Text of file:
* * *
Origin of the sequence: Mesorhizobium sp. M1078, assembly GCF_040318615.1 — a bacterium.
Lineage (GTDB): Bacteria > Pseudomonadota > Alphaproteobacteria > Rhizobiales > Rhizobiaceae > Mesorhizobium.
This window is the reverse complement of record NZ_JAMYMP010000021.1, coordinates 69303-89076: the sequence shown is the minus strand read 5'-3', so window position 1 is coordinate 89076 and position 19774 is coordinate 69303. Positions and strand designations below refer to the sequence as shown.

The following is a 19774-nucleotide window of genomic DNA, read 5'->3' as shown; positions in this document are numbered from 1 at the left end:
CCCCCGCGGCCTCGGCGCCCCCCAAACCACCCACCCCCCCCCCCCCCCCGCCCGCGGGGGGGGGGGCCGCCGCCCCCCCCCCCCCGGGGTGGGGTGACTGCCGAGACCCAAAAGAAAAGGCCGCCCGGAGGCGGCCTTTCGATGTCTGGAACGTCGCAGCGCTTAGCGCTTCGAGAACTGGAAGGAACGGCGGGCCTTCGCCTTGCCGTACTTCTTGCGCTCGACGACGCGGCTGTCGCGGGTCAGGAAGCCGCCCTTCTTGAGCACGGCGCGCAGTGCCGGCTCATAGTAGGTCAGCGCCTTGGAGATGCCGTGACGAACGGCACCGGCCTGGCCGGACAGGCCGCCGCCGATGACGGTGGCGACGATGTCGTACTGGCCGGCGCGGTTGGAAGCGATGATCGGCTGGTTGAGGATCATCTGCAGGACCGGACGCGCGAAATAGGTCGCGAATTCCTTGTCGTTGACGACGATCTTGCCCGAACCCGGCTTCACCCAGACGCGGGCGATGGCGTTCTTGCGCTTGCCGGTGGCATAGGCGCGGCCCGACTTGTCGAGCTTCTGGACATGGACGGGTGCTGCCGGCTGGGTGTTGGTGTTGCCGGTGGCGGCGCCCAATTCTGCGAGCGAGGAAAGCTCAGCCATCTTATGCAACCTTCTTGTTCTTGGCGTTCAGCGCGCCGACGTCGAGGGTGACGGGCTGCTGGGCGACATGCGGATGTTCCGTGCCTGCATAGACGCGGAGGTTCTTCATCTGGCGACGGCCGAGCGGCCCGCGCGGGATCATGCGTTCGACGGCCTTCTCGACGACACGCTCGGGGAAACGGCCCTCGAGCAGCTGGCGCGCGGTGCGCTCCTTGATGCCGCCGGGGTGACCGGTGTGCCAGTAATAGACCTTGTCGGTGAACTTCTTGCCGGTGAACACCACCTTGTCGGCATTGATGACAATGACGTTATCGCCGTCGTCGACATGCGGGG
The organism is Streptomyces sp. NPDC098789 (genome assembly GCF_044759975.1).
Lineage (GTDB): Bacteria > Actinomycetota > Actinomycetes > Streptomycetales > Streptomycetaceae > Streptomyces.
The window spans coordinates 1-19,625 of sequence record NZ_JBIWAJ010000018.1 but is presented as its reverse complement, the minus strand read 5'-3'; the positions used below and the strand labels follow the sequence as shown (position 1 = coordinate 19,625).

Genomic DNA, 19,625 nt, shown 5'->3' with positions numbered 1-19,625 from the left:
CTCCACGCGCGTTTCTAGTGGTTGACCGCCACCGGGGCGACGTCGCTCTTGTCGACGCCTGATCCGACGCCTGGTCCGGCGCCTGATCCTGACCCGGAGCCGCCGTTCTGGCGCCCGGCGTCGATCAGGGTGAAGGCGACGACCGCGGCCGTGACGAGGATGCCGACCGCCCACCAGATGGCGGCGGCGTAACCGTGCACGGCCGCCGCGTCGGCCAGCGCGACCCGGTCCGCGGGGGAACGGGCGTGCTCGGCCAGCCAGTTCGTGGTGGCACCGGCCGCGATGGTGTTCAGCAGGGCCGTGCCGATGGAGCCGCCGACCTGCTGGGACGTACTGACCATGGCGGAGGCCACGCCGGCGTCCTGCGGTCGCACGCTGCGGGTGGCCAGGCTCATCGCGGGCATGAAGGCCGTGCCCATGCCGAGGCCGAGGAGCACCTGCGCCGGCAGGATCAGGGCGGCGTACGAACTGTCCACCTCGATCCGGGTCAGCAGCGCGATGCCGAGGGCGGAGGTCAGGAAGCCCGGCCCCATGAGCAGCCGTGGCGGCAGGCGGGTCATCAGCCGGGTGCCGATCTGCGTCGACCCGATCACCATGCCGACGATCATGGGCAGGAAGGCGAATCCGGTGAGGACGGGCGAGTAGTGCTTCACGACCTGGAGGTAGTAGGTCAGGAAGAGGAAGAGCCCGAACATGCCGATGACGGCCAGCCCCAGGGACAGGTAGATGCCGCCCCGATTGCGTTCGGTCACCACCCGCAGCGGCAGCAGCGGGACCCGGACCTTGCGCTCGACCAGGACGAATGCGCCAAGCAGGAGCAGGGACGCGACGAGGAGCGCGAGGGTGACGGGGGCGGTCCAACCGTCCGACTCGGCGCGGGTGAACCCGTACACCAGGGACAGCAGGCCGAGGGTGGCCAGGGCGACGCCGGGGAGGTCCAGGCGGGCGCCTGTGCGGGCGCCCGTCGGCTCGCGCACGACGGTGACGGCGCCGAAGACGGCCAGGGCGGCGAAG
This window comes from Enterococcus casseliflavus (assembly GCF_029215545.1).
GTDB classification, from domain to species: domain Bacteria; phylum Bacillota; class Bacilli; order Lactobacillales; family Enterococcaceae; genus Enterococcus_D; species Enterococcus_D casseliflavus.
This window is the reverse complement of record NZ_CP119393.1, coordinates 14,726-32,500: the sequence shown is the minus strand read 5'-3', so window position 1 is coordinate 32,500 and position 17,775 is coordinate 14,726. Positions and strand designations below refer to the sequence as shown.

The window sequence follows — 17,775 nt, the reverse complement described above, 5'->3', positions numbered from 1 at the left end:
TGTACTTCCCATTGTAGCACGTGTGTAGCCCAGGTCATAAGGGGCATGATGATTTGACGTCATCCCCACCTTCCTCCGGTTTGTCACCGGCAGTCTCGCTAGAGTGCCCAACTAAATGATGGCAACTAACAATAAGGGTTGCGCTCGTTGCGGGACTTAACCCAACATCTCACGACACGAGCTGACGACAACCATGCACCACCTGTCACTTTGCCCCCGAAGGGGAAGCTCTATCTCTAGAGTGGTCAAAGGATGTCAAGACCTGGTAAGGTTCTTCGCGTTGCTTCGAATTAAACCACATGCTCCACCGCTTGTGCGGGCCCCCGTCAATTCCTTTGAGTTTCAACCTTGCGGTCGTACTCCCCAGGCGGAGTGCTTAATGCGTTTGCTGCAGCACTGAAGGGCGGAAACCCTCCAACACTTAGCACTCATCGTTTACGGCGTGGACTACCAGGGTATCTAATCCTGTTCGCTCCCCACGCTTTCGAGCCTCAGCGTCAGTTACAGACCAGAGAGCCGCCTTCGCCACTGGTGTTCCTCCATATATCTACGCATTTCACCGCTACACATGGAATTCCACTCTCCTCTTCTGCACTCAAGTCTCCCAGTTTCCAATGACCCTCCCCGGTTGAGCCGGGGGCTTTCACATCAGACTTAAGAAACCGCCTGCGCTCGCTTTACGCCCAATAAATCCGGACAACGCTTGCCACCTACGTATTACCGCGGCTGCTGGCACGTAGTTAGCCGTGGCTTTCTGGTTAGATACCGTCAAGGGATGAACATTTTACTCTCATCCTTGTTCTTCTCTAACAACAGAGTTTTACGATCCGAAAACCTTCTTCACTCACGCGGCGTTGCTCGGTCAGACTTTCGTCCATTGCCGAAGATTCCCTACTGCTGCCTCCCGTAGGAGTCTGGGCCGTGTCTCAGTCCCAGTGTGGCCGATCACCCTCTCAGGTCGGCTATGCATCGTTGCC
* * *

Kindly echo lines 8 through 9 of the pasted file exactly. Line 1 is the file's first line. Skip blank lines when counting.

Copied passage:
The window spans coordinates 1-19,625 of sequence record NZ_JBIWAJ010000018.1 but is presented as its reverse complement, the minus strand read 5'-3'; the positions used below and the strand labels follow the sequence as shown (position 1 = coordinate 19,625).

Genomic DNA, 19,625 nt, shown 5'->3' with positions numbered 1-19,625 from the left: